Your toddler knows that new words (probably!) label things they don’t yet have a name for!

Mutual exclusivity helps babies learn about the world.

Mutual exclusivity is a generally helpful assumption that young children (and adults) use as they learn a language. Under this assumption, they tend to believe an object should have just one name. This leads them to expect a new name for a new object and to avoid giving one object multiple names. Children begin to use this assumption when they are around 17 months old (link).

Mutual exclusivity is evident when a young child is shown two objects, for example, a toy pig that the child knows as “pig” and a toy she has never seen before. When an adult tells the child to “look at the ‘Dax,’” although it is unclear which object the adult is referring to, the child will tend to link “Dax” to the new toy.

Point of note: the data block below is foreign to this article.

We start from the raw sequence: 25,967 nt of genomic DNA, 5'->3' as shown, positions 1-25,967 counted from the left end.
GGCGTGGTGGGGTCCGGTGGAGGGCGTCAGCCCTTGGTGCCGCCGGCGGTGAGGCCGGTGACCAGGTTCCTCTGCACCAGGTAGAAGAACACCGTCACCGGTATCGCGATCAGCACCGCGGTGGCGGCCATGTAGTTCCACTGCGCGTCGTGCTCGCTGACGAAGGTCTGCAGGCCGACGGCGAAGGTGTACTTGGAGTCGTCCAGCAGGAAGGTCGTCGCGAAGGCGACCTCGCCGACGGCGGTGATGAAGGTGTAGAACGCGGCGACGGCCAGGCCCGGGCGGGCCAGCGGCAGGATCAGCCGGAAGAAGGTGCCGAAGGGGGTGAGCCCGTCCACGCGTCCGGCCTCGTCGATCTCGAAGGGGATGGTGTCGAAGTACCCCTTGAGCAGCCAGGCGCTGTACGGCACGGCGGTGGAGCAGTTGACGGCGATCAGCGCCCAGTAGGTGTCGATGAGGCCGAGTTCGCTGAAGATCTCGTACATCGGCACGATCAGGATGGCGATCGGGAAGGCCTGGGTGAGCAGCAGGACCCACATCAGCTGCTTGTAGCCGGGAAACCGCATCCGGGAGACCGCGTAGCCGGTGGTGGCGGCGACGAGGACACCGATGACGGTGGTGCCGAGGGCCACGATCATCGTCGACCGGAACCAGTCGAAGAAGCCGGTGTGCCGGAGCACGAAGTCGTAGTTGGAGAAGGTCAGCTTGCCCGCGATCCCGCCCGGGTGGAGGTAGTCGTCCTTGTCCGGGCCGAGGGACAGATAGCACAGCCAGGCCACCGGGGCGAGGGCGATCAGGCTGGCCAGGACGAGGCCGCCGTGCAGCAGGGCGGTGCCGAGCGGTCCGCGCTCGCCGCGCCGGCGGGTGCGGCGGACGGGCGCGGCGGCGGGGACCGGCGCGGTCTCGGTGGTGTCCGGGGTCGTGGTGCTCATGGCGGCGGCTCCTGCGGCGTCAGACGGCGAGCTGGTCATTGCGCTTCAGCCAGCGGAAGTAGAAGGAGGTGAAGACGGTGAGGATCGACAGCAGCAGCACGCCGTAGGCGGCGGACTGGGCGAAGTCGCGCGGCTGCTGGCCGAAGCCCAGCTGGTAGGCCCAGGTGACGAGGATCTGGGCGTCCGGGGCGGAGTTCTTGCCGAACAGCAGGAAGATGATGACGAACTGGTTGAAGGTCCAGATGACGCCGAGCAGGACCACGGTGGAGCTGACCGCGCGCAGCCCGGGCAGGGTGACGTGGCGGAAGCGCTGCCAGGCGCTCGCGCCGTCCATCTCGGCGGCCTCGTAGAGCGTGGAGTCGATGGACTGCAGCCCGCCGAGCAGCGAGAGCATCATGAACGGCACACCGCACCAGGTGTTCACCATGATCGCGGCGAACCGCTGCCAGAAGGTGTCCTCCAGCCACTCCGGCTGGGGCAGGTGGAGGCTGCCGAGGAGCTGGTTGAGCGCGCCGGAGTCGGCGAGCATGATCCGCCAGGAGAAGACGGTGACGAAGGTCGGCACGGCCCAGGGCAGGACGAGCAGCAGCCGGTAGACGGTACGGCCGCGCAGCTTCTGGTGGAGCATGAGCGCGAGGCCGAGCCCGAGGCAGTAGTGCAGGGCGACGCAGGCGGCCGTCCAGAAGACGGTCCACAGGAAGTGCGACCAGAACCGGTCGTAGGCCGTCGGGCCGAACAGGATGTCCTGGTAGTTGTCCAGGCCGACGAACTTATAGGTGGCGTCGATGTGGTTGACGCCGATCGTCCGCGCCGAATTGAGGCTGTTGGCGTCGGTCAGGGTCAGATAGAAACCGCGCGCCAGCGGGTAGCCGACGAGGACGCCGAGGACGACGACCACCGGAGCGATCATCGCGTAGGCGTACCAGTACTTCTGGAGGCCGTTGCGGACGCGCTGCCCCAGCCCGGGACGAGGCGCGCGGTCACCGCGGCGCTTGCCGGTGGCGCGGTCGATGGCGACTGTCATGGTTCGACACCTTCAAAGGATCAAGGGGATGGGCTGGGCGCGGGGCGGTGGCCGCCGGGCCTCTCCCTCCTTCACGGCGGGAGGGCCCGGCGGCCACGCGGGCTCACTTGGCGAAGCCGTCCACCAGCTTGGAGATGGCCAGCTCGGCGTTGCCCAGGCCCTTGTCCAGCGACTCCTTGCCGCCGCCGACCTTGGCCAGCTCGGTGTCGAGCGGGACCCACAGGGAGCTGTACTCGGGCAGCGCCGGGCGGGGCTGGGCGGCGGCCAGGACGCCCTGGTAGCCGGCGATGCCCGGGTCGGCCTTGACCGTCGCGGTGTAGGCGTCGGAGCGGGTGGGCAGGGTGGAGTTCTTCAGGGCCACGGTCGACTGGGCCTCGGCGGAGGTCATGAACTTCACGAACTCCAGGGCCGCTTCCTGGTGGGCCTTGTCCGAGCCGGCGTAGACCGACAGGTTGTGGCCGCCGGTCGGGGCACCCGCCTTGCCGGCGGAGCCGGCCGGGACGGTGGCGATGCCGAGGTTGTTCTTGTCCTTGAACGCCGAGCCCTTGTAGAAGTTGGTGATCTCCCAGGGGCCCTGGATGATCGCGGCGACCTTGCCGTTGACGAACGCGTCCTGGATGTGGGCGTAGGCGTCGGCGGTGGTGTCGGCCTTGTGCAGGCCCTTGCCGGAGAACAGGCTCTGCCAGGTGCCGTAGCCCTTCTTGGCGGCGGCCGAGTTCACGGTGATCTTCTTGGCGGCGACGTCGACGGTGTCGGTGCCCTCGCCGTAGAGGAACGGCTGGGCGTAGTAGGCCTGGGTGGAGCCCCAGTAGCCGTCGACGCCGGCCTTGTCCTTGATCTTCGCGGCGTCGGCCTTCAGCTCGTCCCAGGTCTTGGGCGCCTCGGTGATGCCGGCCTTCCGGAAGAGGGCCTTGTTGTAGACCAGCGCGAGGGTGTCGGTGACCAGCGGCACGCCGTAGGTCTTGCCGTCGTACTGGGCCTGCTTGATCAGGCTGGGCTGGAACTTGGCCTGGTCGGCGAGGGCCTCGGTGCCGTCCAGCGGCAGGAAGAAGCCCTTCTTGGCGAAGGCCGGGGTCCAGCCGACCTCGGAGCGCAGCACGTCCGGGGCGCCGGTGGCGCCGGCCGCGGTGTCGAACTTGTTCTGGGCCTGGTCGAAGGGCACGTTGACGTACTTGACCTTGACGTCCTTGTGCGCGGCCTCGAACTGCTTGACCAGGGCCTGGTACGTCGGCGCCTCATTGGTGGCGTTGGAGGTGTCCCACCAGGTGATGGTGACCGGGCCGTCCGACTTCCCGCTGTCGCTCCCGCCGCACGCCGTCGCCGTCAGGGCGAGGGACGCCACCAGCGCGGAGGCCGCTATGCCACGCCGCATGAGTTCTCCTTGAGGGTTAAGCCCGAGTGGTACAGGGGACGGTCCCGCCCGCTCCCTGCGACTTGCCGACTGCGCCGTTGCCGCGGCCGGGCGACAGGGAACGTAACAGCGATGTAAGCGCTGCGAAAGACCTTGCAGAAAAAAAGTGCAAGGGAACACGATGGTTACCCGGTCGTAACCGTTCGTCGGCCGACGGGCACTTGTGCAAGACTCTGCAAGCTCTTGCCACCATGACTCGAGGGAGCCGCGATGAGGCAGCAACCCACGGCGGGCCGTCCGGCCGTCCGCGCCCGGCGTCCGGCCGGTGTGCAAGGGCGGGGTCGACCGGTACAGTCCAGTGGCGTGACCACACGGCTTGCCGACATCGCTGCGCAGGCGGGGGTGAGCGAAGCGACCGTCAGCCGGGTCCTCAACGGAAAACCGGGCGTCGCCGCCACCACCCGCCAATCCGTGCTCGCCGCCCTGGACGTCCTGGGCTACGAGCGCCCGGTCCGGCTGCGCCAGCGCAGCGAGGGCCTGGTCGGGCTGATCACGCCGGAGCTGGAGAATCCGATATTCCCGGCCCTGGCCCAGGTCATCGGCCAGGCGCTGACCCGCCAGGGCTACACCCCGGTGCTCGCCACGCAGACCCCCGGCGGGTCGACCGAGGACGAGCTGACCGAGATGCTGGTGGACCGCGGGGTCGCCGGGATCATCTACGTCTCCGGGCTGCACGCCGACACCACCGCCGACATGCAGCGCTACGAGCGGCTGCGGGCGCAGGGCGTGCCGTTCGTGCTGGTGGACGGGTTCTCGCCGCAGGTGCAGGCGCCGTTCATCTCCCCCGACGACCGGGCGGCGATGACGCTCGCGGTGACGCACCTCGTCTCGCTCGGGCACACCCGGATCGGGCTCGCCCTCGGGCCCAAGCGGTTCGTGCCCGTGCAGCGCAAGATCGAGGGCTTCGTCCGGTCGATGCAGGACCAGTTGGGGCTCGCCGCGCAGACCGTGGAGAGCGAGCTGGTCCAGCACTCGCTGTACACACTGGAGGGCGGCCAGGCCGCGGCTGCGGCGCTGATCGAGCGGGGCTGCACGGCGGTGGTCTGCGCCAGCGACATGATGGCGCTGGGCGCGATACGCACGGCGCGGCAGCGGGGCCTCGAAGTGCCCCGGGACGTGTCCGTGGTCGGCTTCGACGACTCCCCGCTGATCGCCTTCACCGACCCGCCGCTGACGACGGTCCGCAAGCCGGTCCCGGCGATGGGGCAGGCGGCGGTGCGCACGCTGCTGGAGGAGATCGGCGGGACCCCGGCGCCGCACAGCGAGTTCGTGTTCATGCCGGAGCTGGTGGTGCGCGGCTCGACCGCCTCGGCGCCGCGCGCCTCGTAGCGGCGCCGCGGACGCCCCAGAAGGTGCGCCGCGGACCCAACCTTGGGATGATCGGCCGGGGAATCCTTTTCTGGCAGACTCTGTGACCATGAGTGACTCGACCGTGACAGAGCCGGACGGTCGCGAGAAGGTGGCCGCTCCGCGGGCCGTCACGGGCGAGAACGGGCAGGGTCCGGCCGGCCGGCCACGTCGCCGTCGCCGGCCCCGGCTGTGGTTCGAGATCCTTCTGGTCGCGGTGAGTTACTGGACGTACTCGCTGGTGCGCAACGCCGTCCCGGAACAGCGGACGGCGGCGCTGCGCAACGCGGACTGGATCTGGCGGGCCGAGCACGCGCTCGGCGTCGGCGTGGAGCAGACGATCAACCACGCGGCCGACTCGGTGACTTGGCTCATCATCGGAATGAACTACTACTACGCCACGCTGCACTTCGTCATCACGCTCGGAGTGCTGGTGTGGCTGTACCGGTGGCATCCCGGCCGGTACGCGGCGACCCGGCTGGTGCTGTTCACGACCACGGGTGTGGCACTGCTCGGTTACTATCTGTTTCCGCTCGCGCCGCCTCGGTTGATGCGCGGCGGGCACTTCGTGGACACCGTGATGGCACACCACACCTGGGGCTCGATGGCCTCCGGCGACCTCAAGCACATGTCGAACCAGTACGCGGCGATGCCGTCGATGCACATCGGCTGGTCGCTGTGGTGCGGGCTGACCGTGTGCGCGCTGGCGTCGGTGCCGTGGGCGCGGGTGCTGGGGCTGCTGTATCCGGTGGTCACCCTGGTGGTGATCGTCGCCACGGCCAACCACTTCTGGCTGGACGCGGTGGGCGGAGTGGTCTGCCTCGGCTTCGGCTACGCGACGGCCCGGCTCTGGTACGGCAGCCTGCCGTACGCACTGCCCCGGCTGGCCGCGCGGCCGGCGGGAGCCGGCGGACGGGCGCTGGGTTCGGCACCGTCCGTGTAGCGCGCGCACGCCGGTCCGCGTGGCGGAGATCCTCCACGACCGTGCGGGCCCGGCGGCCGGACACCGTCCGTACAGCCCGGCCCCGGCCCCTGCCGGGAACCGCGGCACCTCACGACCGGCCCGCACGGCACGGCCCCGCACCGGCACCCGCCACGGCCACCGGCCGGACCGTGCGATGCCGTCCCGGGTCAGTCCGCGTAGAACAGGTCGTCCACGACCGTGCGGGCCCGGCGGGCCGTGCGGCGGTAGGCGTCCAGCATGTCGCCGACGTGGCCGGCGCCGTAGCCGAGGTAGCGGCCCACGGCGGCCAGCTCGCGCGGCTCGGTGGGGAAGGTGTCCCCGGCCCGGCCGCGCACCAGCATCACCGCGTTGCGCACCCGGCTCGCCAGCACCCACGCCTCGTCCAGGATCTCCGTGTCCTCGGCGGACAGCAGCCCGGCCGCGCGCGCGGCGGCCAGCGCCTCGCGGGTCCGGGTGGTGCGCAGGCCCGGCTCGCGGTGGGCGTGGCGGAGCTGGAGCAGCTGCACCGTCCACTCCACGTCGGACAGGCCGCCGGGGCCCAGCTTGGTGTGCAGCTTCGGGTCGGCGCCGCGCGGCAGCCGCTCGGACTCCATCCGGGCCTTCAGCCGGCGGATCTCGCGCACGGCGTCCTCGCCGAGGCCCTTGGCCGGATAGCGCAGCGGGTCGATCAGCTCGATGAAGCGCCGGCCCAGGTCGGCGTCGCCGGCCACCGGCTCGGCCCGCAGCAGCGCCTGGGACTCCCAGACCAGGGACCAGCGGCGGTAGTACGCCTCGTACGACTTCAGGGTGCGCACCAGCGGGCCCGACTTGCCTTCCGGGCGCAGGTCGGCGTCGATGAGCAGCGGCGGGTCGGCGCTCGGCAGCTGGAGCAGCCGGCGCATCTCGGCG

A pig sits in a tree, and a novel toy sits in a tree. Which one is the Dax?

This is because from the child’s perspective, the toy pig has already been named “pig.” Because the child applies the mutual exclusivity assumption, she thinks that “Dax” must refer to the new toy.

In a child’s journey of language learning, mutual exclusivity can both help and hinder their process of word learning and understanding. On one hand, mutual exclusivity helps children decide which object to apply new words to, thus learning new names. On the other hand, it has the potential to misguide children, as an object can often have multiple names (like “pig” and “sow”).

Jing stands in a food market.

Jing Liu


Jing is a rising junior majoring in psychology and statistics. She is interested in how children acquire their first words and categorize them into their existing network of knowledge.

Aahnix Bathurst


Elika Bergelson

Principal Investigator